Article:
Take into account the need of digital media to be viable on the screens of various pocketable electronic devices, and you can only conclude that keeping layouts as simple and uncluttered as possible demands a lofty position in your list of design priorities. You’ll notice that many online stores use very similar clean interfaces— this is the result of a lot of thorough testing.
Image credit: Siiimple
To see some specific examples of how clean interfaces are implemented across different areas of business, you can browse some ecommerce businesses for sale; they’re sorted by category, so you can venture into particular retail avenues to see what the style standards are. Outside of ecommerce, try looking at Siiimple’s array of ultra-clean pared-down websites (pictured above).
Composition is Powerful
The rhetorical power of ratios has been understood for a long time. There are two arrangements that see a lot of use: the rule of thirds, and the golden ratio (roughly 1.618:1), with the former a decent general guide and the latter more difficult to implement but probably more compelling.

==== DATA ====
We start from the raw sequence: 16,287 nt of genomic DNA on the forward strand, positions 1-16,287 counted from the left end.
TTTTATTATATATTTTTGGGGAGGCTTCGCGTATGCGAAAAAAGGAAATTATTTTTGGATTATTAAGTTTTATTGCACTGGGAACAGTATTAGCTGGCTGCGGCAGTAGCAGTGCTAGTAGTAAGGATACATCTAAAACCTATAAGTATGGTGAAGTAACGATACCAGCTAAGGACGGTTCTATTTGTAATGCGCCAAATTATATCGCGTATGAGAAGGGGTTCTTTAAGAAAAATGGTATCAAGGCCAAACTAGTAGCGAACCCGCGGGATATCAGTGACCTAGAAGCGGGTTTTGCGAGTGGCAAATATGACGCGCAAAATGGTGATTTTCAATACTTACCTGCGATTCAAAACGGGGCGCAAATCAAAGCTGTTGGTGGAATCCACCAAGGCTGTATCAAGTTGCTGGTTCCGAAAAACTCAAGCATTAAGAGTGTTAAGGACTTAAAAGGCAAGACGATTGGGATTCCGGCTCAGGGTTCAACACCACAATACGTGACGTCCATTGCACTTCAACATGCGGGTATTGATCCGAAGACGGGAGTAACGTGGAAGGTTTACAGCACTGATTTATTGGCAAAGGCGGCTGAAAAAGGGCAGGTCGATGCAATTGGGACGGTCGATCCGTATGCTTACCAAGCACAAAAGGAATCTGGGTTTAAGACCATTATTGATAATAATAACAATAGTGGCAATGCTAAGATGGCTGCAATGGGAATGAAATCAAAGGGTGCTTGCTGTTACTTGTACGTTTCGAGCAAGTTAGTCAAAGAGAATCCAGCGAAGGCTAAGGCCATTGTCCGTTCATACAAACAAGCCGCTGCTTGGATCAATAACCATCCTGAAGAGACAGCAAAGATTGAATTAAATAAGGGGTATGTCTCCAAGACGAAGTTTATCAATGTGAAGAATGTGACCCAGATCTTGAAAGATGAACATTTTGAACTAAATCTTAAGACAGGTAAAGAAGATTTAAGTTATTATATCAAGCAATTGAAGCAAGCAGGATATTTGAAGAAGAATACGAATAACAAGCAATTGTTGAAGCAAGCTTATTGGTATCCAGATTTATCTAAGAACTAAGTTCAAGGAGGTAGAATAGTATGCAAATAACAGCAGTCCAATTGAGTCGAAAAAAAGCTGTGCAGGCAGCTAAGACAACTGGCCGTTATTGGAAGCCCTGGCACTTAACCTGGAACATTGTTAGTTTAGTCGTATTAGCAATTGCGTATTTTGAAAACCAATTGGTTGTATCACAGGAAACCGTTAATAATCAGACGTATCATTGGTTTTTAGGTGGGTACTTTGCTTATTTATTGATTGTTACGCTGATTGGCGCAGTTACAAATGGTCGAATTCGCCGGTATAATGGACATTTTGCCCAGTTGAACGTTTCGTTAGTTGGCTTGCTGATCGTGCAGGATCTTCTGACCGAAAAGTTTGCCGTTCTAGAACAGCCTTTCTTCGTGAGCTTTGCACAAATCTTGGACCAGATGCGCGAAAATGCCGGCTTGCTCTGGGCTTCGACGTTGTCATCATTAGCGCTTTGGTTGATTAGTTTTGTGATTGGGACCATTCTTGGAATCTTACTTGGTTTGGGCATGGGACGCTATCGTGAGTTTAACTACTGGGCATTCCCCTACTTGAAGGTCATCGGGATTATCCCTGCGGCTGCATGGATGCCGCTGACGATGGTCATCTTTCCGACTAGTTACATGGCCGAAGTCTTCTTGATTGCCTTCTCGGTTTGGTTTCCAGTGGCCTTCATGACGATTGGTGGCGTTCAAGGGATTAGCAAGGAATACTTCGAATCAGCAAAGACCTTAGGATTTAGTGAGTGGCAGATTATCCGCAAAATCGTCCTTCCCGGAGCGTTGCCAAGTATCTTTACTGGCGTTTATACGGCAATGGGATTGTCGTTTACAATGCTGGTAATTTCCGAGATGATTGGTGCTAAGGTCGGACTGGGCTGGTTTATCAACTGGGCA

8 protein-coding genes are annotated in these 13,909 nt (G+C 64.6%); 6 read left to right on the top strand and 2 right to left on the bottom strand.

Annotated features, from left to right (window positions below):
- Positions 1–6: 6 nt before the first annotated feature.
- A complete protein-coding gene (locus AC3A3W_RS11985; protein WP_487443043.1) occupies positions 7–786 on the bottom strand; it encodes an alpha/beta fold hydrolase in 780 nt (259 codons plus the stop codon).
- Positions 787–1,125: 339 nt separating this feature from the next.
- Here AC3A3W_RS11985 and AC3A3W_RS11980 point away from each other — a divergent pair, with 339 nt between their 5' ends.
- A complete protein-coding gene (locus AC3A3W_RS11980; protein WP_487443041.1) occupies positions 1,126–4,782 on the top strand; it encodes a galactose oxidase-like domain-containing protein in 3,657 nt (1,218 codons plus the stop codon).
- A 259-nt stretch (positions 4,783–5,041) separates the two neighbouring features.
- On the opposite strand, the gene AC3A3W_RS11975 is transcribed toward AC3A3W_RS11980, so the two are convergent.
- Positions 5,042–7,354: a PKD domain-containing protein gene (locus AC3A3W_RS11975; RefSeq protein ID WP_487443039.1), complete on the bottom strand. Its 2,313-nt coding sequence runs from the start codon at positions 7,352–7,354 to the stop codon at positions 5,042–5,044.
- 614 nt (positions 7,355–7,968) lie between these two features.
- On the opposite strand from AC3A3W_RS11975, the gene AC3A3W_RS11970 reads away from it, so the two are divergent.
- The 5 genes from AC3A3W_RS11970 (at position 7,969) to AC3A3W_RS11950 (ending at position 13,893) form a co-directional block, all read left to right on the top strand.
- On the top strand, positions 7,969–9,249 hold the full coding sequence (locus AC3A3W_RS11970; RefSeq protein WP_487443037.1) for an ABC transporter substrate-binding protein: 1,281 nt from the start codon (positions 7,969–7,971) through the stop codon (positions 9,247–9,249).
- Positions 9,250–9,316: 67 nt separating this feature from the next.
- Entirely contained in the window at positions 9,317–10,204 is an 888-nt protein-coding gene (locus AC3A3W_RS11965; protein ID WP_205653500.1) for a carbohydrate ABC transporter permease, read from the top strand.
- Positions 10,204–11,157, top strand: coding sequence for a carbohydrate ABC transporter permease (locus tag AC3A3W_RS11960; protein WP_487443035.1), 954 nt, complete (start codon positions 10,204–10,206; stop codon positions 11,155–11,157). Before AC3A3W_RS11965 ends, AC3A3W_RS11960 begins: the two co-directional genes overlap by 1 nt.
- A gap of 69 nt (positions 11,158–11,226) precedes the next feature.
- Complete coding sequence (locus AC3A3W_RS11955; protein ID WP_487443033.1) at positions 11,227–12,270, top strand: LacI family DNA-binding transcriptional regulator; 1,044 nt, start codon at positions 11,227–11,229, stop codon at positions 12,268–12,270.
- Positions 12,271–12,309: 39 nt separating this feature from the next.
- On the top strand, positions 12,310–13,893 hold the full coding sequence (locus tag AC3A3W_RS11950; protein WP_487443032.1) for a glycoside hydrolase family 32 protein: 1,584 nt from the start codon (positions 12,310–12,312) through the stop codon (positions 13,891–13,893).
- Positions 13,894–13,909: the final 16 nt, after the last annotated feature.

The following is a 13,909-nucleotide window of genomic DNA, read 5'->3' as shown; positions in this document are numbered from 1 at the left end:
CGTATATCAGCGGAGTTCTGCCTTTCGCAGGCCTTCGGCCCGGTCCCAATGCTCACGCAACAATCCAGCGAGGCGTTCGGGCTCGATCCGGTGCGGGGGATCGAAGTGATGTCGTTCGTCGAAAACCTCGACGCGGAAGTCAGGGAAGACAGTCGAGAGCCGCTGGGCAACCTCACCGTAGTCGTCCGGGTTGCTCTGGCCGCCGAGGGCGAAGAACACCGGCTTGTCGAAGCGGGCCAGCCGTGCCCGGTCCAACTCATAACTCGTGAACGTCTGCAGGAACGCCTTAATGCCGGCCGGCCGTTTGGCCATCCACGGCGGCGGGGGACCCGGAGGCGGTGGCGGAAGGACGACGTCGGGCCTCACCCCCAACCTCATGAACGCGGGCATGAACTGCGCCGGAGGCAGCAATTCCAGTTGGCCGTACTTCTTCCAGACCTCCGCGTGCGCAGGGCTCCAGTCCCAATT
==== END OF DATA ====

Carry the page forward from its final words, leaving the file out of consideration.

When you see a great photo, you instinctively know it to be great, but you might not be able to articulate why. This is often down to its composition, with its distribution of elements either accidentally (or, more likely, deliberately) corresponding with one of the aforementioned arrangements.
Image credit: Max Pixel
Why does the golden ratio work so well, and appear so frequently in nature? Well, we don’t know for sure, though many have theories. Designer Darrin Crescenzi suggests the following: “[it] is a powerful mathematical constant woven into the very fabric of biology. It is the unique visual tension between comforting symmetry and compelling asymmetry, and its thoughtful application can bring beauty and harmony and intrigue to all manner of designed things.”
How you represent yourself visually as a brand in your early days of operation has a significant effect on how you are ultimately perceived by your users, customers, and industry peers.If you don’t commit some time to understanding how people view and interpret visual data, you’ll find your content under-performing for unclear reasons.
Use these tips as a starting point, and continue to think about how your branded materials (most significantly your online platforms and documents) come across to your target audience. In doing so, you’ll give your company a great chance of outperforming your competitors without them even realizing how.
This post contributed by Victoria Greene, an ecommerce marketing expert and freelance writer who loves to see well-optimized visual designs. You can read more of her work at her blog Victoria Ecommerce.